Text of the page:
Last week, I wrote about how time tells us a story. Time acts on us; it tells us what is important to us, and it frames a story within which we are invited to live.
The early Christians were aware of the formational nature of time. They had inherited the practices of meals and feasts from their grafted-in Jewish heritage. More significantly though, most early Christians were surrounded by the events and festivals of religious cults connected to the political powers of the day. For most of early Christianity, this meant the imperial cult of Rome and its worship of Caesar.
Christians had been saved out of these pagan, sometimes destructive or abusive worshipful rhythms. But these festivals and observances had marked every year of their lives. How could they reimagine their moving through time in ways that would help them grow increasingly into the likeness of Jesus of Nazareth who they were giving their lives to follow?
What emerged over the following centuries was a Christian Calendar, a way to walk through a year that commemorated the acts of God in history. At first, individual seasons or festivals were remembered. The obvious ones, Easter and Christmas. But we learn as much from remembering times of struggle and sorrow, if not more, than we do remembering times of joy. The longer, slower seasons of Advent and Lent remind us of the waiting and testing periods experienced by the people of God. But as these church communities remembered what God had done in the past, the Calendar also became weighted with hopeful expectation and stirred participants to expect the return of Christ… that future final redemption that would set the world right.
The Christian Calendar invites us to walk through the story of God in order that we can get a sense that we are experiencing the story of both Jesus’ life and God’s action amongst His people. It is one thing to tell a story in one sitting, it is another to walk through it over extended time.
When we summarise a story, we communicate what is needed within the time we have been given. This can often be a summary of events and an overview of the important facts and ideas. In our current age, this has often impacted how we share the gospel; it gets ‘boiled down’ into simply a list of facts to be believed. In order for the gospel to be the immersive reality that transforms us from the inside out, it actually needs to be understood at a level far deeper than these one-time presentations can penetrate.
The Christian Calendar allows us to be immersed in this salvation story over time. It creates the slow, saturating process required to have our worldviews, thoughts, and actions increasingly transformed.
A simple presentation of the gospel may be how we enter the door of the kingdom of God, but to move on … to move in… we need something richer, more compelling and true to the realities we so desperately need transformed and redeemed in our lives. As humans, we cannot simply live from abstract ideas; we need the texture, depth, and variance that a story offers us. As Simone has already excellently communicated, there is significance in God’s revelation to us being a narrative and not a series of abstract propositions or spiritual laws.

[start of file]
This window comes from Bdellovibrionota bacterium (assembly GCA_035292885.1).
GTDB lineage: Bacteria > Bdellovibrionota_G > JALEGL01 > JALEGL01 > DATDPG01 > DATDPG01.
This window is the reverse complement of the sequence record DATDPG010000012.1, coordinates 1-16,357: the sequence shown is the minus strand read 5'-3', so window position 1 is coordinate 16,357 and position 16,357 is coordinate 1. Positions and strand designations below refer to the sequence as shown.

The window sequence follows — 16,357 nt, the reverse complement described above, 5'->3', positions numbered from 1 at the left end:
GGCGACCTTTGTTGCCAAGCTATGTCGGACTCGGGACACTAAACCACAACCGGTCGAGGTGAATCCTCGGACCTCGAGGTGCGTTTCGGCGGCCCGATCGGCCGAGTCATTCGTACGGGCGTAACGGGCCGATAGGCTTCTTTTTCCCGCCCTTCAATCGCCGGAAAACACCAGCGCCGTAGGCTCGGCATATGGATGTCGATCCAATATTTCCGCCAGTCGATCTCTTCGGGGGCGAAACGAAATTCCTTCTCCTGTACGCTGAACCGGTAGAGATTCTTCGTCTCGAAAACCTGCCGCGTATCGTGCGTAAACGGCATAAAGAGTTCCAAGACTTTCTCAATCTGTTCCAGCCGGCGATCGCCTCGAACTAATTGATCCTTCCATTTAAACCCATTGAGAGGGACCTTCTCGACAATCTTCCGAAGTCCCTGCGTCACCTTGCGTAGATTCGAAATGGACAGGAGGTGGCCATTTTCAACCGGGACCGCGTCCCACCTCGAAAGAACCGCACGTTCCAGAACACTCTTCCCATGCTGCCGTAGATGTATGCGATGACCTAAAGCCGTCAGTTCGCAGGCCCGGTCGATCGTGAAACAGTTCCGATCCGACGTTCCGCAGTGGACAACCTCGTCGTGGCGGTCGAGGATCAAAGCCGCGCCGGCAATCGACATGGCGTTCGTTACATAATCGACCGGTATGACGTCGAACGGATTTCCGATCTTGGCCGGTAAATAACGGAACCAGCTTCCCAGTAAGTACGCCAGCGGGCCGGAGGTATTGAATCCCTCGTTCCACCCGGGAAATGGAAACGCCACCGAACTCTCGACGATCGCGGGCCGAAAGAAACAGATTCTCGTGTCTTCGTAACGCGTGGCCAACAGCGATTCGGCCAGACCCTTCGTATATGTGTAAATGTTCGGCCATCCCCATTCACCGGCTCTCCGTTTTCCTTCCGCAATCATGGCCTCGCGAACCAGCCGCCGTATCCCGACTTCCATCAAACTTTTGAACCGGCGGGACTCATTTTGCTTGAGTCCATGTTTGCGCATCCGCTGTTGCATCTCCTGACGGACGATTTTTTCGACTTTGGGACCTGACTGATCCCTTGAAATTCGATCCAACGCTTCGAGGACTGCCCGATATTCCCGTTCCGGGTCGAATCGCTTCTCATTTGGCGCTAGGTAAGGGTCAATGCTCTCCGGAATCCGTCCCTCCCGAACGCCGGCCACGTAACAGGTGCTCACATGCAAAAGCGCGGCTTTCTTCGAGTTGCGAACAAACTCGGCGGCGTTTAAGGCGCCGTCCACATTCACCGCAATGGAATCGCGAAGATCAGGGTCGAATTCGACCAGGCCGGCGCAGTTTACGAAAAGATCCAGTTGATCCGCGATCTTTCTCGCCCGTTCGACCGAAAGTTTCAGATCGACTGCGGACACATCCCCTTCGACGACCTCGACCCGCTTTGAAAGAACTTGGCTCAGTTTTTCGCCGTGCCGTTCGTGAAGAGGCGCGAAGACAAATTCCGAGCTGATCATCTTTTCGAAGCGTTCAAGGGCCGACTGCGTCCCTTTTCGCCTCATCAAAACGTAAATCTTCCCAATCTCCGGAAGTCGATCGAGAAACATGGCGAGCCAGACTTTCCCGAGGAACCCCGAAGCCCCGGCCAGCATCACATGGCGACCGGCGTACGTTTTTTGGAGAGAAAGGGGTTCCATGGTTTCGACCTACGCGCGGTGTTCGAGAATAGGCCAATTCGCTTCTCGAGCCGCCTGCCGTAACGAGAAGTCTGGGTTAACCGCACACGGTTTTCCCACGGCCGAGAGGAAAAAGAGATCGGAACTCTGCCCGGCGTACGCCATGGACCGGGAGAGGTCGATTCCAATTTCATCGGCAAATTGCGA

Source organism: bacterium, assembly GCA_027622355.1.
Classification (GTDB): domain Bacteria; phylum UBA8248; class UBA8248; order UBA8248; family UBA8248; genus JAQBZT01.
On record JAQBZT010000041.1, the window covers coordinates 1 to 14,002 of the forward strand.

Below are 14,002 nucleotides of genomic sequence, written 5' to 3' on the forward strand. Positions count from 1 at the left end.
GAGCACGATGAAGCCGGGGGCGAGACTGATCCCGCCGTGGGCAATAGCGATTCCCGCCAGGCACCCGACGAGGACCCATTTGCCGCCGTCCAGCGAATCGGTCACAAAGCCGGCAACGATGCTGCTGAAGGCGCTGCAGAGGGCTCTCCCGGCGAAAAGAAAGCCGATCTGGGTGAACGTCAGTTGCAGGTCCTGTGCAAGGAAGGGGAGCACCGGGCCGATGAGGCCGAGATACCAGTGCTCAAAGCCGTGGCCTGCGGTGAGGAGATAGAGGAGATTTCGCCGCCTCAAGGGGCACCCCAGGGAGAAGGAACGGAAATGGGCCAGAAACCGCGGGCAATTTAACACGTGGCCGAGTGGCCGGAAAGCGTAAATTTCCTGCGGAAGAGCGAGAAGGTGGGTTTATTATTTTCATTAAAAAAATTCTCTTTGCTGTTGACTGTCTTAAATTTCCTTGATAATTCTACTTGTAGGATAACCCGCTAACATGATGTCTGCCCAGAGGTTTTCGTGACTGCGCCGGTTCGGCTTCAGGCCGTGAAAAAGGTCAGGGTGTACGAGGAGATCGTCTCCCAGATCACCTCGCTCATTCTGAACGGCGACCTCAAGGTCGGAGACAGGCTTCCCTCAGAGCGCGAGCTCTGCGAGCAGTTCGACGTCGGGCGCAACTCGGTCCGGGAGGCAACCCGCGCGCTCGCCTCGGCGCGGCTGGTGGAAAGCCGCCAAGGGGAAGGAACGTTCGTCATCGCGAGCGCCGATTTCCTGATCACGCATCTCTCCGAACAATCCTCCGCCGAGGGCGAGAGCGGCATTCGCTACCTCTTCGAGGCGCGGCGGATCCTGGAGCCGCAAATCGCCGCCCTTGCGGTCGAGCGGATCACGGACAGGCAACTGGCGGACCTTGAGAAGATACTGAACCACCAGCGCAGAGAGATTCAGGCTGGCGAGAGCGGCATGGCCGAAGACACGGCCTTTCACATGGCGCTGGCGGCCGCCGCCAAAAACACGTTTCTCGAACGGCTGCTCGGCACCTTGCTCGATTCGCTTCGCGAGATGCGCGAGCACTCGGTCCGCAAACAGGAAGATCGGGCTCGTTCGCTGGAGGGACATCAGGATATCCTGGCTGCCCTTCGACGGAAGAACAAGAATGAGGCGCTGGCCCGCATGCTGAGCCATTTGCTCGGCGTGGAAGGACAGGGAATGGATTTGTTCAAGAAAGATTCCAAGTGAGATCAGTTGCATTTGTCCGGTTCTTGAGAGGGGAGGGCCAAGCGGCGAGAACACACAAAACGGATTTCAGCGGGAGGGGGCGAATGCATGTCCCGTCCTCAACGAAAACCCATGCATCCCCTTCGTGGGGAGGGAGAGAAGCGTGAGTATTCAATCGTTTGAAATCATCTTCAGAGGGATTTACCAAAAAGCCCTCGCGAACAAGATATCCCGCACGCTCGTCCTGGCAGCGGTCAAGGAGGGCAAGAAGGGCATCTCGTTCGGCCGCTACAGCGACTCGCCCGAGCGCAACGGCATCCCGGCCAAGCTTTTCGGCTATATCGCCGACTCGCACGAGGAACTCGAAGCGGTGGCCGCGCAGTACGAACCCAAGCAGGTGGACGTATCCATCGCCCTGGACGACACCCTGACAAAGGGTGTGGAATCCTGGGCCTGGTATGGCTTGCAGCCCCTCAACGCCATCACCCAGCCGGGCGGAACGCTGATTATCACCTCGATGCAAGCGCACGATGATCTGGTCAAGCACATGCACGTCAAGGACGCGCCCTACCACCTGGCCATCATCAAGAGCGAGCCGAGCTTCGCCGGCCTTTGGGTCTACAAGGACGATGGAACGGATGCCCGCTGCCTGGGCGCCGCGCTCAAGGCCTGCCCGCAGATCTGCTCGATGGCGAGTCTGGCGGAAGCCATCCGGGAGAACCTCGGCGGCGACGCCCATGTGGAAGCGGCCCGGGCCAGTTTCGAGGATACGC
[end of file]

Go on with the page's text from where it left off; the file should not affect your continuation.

When I was younger, there would be certain TV dramas that ran at 9pm every Wednesday through the dark nights of winter in England on BBC1. The day after, everyone at school would talk about the twists and turns… which character had done what and where they guessed the story might go next. The following week, on Tuesday, a flurry of anticipation would create conversations where we would guess what might happen… or what we hoped might take place.
Something about following the narrative over time captured us; we were walking alongside this story altogether. At times, we even decided which character we most identified with in the midst of the story. The fact the story was immersive over time was what drew us to feel as if we were almost a part of it, as if our hopes and desires might even participate in the outcome.
The Christian Calendar has the ability to transform us because it is a story told over time, and, therefore, a story we can inhabit.
A while ago, a friend told the story of how he and his wife decided to tell their children the Easter story, step by step, each night before they went to bed throughout the week before Easter Sunday. On Good Friday, as Jesus was executed, the children reacted in tears and protests. The parents wondered whether they had made a bad decision to tell the story in this staggered way, but they continued with their plan. On Easter Sunday, as they came to the story of the Resurrection the children leapt and cheered as if it had happened that very day… even before their very eyes.
That is the “bet” (for want of a better word) that the Christian Calendar is taking. It is trying to tell us the gospel in ways that the story gets inside of us, and we get inside the story.
Take a moment to reflect
What would it mean to change your relationship to Scripture in ways that embraced it as story?
By that, I don’t mean fiction, but rather a representation of the flesh and blood people who have journeyed with God over history. Can we change our way of reading that can too often be little more than a ‘boiled-down’ list of facts or moral meanings? Are there truths and moral meanings in the Bible? Certainly! But, those alone will not transform us in the ways we are told to anticipate by the very writers of those scriptures.
The next time you read the Bible, approach it in a way that invites the Holy Spirit to draw you into the story rather than seek just to take something out of it. If you need practical help to engage in this way you could try out the Lectio Divina discipline that Tonya outlined here this week.
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